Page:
Purpose: The Institute of Medicine report on cooperative groups and the National Cancer Institute (NCI) report from the Operational Efficiency Working Group both recommend changes to the processes for opening a clinical trial. This article provides evidence for the need for such changes by completing the first comprehensive review of all the time and steps required to open a phase III oncology clinical trial and discusses the effect of time to protocol activation on subject accrual. Methods: The Dilts and Sandler method was used at four cancer centers, two cooperative groups, and the NCI Cancer Therapy Evaluation Program. Accrual data were also collected. Results: Opening a phase III cooperative group therapeutic trial requires 769 steps, 36 approvals, and a median of approximately 2.5 years from formal concept review to study opening. Time to activation at one group ranged from 435 to 1,604 days, and time to open at one cancer center ranged from 21 to 836 days. At centers, group trials are significantly more likely to have zero accruals (38.8%) than non-group trials (20.6%; P < 0.0001). Of the closed NCI Cancer Therapy Evaluation Program-approved phase III clinical trials from 2000 to 2007, 39.1% resulted in <21 accruals. Conclusions: The length, variability, and low accrual results demonstrate the need for the NCI clinical trials system to be reengineered. Improvements will be of only limited effectiveness if done in isolation; there is a need to return to the collaborative spirit with all parties creating an efficient and effective system. Recommendations put forth by the Institute of Medicine and Operational Efficiency Working Group reports, if implemented, will aid this renewal.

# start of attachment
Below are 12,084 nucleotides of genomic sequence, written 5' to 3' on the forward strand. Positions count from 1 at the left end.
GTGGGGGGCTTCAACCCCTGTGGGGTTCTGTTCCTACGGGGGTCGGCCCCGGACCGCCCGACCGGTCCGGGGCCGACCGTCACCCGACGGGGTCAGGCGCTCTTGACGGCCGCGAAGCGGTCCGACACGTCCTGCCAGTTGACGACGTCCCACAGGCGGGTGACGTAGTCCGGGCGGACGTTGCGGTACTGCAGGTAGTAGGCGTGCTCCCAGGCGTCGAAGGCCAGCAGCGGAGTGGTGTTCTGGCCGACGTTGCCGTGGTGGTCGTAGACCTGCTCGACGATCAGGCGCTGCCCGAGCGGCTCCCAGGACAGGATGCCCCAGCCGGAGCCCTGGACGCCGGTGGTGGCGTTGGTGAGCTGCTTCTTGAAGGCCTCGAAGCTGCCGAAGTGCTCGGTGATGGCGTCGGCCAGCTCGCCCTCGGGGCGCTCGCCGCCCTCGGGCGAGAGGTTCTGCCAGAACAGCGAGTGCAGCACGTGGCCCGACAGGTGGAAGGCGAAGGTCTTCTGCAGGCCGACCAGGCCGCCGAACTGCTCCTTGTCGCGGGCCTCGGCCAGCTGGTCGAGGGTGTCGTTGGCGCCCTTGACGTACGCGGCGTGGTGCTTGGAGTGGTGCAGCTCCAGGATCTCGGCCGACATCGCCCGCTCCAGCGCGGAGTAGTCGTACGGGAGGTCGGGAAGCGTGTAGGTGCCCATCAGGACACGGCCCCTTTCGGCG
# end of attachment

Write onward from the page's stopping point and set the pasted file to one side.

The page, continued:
ASJC Scopus subject areas
- Cancer Research